Coming Soon?

Very possibly to be the view from the porch.

No longer a whistle-stop that you’ve probably never heard of. Still on one of the main heavy and passenger rail lines that cross Washington State.

Also, it is apparently not pronounced like the Española that you have heard of. Who knew?

Adjusting the Sails

See also, The Toolbox Fallacy.

I find that I often speak in metaphors. It’s not intentional, necessarily. Sometimes metaphor or a reference to a scene in a movie or a verse in a song or a story conveys meaning far better than a ten thousand words of my own.

Sometimes, just one borrowed line conveys appropriate meaning:

Do what you can, with what you have, where you are.

Not Theodore Roosevelt

As another had remarked, it summarizes and strips away every excuse you have for not doing something.

So, why did I begin this with Adjusting the Sails?

I’ve found that when the wind isn’t going the direction I’d expected, hoped, or planned. It’s time to adjust the sails to weather the continuous metaphorical storms.

I’m adjusting my sails quite significantly and changing my course. I need a sense of meaning… a sense of purpose.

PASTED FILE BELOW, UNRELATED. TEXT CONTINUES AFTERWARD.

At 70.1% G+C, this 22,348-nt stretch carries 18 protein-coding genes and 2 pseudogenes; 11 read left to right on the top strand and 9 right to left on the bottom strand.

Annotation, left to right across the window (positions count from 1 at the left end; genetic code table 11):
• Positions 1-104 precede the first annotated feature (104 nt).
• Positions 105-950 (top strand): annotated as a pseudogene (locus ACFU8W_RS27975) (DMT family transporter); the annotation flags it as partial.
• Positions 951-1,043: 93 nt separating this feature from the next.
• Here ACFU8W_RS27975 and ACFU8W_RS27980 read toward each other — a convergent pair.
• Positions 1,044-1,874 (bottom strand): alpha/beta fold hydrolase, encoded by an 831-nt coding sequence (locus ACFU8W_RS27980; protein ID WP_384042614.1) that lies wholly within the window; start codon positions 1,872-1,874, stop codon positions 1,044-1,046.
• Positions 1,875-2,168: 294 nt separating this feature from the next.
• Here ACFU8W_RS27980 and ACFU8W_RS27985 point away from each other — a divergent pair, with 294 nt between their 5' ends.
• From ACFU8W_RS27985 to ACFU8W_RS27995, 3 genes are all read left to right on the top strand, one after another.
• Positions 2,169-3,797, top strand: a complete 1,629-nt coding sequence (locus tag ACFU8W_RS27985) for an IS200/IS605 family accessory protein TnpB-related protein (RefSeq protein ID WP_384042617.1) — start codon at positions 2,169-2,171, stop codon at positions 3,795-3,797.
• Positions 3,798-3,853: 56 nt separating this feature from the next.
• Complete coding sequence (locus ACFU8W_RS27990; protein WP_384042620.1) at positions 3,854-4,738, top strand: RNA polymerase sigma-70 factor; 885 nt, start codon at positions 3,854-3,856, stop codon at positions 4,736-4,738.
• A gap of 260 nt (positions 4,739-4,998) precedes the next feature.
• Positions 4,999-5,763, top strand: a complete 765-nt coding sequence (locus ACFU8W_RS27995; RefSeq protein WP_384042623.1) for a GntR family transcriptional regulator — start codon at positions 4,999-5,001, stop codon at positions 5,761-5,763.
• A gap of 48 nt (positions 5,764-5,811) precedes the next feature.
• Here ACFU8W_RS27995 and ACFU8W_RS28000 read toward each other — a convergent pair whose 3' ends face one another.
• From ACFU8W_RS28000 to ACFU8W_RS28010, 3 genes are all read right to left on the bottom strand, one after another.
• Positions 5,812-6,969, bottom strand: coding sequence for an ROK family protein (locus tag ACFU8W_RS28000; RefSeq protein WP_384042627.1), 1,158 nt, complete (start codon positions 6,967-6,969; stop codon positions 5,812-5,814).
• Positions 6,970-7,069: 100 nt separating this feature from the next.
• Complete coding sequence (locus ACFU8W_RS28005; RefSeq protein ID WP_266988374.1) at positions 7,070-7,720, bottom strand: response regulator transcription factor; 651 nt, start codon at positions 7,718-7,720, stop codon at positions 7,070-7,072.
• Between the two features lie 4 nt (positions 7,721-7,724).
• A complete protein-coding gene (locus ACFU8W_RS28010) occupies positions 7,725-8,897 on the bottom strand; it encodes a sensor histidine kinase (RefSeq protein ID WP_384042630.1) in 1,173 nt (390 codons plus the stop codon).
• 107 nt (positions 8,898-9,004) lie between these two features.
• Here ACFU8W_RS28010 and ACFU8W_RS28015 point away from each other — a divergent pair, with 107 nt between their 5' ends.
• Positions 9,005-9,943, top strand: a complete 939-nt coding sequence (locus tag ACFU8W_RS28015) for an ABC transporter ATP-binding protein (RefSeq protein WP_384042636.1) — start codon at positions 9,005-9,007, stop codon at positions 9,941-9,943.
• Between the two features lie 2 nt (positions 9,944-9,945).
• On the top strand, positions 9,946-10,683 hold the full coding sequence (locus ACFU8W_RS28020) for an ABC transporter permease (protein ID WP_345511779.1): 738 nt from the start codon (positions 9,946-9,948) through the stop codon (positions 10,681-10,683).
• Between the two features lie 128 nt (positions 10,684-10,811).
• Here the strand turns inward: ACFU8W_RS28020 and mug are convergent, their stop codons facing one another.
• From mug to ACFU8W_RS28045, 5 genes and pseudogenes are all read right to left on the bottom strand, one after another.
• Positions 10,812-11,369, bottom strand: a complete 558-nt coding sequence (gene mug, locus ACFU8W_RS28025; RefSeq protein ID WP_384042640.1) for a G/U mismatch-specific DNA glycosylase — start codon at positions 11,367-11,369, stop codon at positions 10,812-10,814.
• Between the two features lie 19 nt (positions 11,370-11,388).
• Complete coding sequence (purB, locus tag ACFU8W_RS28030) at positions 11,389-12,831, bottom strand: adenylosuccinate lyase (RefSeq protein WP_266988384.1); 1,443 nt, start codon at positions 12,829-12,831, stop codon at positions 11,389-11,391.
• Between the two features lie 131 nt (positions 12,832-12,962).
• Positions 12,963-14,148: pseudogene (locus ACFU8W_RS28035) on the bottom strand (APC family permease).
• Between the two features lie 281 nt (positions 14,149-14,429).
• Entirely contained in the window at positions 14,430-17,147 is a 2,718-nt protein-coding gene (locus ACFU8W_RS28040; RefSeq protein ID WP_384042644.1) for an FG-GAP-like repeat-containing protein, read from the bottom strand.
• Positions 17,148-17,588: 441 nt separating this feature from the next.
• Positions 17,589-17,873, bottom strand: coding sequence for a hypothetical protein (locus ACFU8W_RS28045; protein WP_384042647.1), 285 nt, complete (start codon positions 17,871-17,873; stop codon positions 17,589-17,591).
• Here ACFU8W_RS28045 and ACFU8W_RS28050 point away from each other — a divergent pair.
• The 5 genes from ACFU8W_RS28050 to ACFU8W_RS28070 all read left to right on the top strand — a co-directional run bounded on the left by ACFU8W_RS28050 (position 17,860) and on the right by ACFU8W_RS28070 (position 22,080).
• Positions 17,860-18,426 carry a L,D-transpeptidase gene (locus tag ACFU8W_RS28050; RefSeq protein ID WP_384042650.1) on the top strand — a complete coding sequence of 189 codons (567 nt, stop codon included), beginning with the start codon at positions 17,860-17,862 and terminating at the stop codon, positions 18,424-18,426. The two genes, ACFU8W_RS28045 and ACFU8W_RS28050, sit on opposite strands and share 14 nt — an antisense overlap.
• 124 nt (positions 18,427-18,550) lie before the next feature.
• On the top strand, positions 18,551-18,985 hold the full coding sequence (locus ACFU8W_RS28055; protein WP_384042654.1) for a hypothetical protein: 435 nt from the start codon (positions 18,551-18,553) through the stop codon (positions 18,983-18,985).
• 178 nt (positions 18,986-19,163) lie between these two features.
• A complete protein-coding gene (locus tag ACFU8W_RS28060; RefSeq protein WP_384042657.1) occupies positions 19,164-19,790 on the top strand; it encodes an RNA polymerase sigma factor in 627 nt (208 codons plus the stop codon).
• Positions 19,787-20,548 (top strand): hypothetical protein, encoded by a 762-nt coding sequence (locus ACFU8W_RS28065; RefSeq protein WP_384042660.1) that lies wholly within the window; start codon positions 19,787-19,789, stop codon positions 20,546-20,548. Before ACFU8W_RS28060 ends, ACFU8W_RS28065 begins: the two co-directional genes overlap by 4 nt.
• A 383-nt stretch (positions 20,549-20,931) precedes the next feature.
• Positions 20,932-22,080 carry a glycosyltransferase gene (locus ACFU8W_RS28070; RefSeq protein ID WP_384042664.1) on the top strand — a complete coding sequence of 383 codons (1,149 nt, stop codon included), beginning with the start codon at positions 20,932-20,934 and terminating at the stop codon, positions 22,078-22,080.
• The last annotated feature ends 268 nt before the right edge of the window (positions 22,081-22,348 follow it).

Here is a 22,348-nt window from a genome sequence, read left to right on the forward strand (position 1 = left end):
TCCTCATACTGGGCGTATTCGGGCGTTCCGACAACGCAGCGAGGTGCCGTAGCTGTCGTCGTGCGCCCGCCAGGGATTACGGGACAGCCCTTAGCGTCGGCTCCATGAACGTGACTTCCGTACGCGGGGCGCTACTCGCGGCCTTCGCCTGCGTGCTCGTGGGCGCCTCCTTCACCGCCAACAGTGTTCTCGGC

With shaken and shattered confidence in my career field, it’s time to pursue an alternate career.


Donned my riding apparel and took a quick spin through the city. Well, more like a relaxed ride through the city.

Stopped by Felts Field. Just because.

Clearly, it’s branded “Spokane Airport”.

This is a TLDR. Have a read over the wiki page containing a more complete history of KSFF.

Originally established in 1913 on the south shore of the Spokane River, just East of the City of Spokane. It was named Parkwater Airstrip.

In 1920, it was listed by the Spokane Chamber of Commerce as a municipal flying field.

In 1926, the US Department of Commerce recognized Parkwater as one of the earliest airports in the West.

It was renamed to Felts Field (KSFF) in 1927 in honor of James Felts of the Washington Air National Guard, who was killed in a crash in May, 1927.

Commercial traffic shifted from Felts/Parkwater over to Geiger Field (KGEG), about 10 miles to the West from Felts. Geiger is now called Spokane International Airport.

Today, Felts Field is still used for general aviation and hosts active education and training facilities.